Nobody wears beige to a bank robbery!
As I write this, in 2009, Woody Allen has been directing films for 40 years (43 if you count What's Up, Tiger Lily? But I don't, so we won't) and writing films for almost 50. Despite being a big admirer of his work, not all of it but most of it, I'd never seen his debut, Take The Money and Run, which was released way back in the mists of time (1969).
Woody Allen's reputation is largely built on his work in the 1970s and 1980s, when he perfected a brand of witty, neurotic but melancholic comedy film best typified by Annie Hall or Manhattan, and which reached its zenith in 1989 with Crimes and Misdemeanors. What is most striking about Take The Money and Run, watching it as I do so late in his career and with such firm preconceived notions about him as a film-maker, is what a energetic and lively performer he was in his early days.
This shouldn't be surprising to anyone, like me, who has seen Sleeper or Love and Death, both of which display his ability as a physical performer, but those are both films which are more firmly focused on Allen's verbal dexterity, not his physical dexterity. There is little dialogue for Allen in the film since, although he plays the main character, he actually says very little as the majority of the dialogue in the film is delivered by either secondary characters or by talking heads discussing the action.
And there are a lot of talking heads since Take The Money and Run is a mockumentary, arguably the first mockumentary film ever theatrically released. In it Allen plays Virgil Starkwell, a young man who grows up in New York and enters into a life of crime, rather ineptly as it turns out, and the opening 10 minutes of the 'documentary' detail his life up until his early 20s, making for possibly the funniest short film ever made; his early life trying to steal candy, only for the candy machine to get stuck on his arm; his love of the cello, which he played well enough to play with a marching band, dragging the chair along as he walked; and his eventual incarceration.
After a brief stay in prison, Starkwell is released after allowing himself to be a guinea pig for a new vaccine which, whilst successful, does briefly turn him into a rabbi. Upon his release, he meets Louise (Janet Margolin) and after 15 minutes he falls in love with her, and within 30 minutes he gives up on stealing her purse. They try to start a life together, but Virgil can't stay straight for long, and is soon, ineptly, trying to knock over banks, hampered by his bad penmanship.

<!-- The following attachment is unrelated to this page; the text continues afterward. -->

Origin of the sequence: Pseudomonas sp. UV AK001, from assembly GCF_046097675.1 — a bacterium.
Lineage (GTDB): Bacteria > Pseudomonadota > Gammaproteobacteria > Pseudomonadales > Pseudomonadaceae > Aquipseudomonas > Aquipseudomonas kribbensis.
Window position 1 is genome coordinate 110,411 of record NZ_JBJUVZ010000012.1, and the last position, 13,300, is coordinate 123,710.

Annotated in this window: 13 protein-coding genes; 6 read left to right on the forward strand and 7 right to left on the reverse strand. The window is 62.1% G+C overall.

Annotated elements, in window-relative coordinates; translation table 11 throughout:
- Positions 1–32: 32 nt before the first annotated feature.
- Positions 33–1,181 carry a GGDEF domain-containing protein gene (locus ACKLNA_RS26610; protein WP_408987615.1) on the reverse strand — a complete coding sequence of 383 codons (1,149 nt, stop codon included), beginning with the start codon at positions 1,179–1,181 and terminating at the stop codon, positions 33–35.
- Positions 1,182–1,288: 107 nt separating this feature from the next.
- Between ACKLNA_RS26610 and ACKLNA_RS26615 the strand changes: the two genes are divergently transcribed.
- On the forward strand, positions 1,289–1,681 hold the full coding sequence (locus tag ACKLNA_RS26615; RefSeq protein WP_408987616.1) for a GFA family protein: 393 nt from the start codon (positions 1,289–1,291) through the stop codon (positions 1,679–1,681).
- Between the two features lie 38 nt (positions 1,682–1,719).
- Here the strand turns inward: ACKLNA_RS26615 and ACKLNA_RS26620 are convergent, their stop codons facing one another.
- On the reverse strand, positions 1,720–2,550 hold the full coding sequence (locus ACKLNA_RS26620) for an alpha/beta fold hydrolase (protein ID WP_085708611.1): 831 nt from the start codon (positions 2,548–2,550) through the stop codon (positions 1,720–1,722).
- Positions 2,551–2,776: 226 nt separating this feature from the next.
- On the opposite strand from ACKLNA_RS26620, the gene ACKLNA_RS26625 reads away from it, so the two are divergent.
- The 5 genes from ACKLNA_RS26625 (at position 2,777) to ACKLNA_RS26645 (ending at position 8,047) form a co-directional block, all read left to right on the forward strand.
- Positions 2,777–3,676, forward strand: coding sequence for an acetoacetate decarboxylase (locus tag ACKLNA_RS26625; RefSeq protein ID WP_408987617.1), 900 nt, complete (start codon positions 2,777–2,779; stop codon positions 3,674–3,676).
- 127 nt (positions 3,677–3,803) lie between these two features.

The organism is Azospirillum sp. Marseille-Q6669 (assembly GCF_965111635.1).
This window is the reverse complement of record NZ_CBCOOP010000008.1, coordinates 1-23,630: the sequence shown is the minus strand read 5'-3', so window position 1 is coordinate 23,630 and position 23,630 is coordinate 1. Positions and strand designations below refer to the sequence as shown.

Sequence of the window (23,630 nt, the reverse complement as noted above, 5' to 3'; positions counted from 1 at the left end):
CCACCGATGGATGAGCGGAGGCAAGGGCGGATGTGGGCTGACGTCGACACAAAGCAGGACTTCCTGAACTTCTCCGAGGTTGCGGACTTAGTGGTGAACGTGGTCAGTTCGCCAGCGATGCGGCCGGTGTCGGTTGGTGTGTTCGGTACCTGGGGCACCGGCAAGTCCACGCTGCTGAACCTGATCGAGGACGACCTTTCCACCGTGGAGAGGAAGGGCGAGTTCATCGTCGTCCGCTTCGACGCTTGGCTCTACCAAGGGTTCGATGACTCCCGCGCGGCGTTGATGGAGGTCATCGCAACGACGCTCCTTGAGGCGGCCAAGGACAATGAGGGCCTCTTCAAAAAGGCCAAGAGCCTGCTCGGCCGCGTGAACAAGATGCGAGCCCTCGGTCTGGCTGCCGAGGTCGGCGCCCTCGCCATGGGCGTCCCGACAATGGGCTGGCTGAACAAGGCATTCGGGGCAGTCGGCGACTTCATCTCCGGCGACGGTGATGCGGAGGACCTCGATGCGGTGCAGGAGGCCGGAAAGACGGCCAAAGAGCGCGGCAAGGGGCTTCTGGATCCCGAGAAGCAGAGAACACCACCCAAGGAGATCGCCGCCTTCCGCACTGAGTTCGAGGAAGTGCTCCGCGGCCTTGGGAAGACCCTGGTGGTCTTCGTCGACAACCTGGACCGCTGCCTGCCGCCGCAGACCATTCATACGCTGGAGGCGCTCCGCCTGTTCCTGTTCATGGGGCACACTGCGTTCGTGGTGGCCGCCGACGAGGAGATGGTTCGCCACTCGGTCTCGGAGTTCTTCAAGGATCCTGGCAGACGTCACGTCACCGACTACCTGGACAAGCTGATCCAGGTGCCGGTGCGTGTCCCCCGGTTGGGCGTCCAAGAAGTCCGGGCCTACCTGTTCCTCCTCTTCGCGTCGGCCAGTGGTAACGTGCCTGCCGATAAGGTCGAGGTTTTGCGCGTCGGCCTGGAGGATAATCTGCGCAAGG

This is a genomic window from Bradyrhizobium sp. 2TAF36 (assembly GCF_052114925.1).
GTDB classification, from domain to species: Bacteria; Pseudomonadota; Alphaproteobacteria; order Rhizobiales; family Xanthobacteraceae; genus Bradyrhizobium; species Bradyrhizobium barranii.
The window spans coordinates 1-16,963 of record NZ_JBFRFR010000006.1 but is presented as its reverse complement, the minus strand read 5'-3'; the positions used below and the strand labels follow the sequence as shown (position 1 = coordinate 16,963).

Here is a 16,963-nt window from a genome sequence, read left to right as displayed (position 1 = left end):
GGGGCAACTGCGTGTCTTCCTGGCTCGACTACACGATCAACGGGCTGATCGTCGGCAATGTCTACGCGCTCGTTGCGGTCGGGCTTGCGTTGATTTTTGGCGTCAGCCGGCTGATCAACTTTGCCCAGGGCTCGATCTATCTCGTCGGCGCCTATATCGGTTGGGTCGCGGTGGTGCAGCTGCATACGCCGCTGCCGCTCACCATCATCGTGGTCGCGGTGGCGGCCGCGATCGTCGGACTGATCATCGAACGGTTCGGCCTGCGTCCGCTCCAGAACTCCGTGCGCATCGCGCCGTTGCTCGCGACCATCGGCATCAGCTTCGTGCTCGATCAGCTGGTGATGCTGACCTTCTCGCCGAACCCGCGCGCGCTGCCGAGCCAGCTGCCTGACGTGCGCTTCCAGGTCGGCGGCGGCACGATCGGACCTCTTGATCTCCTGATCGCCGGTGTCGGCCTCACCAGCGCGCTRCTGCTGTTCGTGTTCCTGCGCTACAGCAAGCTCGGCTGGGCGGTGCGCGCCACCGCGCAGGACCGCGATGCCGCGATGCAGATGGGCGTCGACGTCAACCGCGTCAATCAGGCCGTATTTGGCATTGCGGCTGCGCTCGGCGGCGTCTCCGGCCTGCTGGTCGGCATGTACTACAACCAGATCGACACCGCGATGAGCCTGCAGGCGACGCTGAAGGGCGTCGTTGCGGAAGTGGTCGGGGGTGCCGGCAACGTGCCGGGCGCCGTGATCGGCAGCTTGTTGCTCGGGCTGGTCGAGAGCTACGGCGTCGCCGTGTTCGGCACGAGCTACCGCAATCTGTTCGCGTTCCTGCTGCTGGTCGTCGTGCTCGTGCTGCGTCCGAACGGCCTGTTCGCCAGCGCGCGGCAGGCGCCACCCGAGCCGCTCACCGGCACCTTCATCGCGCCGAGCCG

Much like Sleeper and Love and Death, Take The Money and Run has a scattershot approach to its script that throws everything at the audience in a dizzying assault of comic styles. You get sight-gags, slapstick, wordplay and irony, often all employed one on top of the other. This barrage could be overwhelming but it works splendidly for one reason; the editing.
In the first of what would prove to be many collaborations, Allen's film was overseen by Ralph Rosenblum, who took the rather lax early cut and tightened it up, mixing up the lively 'film' moments with the calmer, but no less funny, documentary moments in which people who know Starkwell are interviewed to discuss the events we are seeing. The two halves of the film don't completely gel since there is no real explanation for the film parts - are they recreations? are they memory? are they part of the documentary at all? - but each part is hilarious in its own way.
In many way it foreshadows Allen's later work; he demonstrates the techniques that he would later fully realise with Zelig, his brilliant 1985 mockumentary; there are several scnes that highlight the neurotic, absurdist element that he would later bring to his more accomplished and dramatic work; and it also shows some of his early deficiencies, particularly his writing of female characters. However, it also stands on its own as something apart from much of his other work. It's a scrappy, fascinating debut that escapes being a curio by dint of how hilarious it is.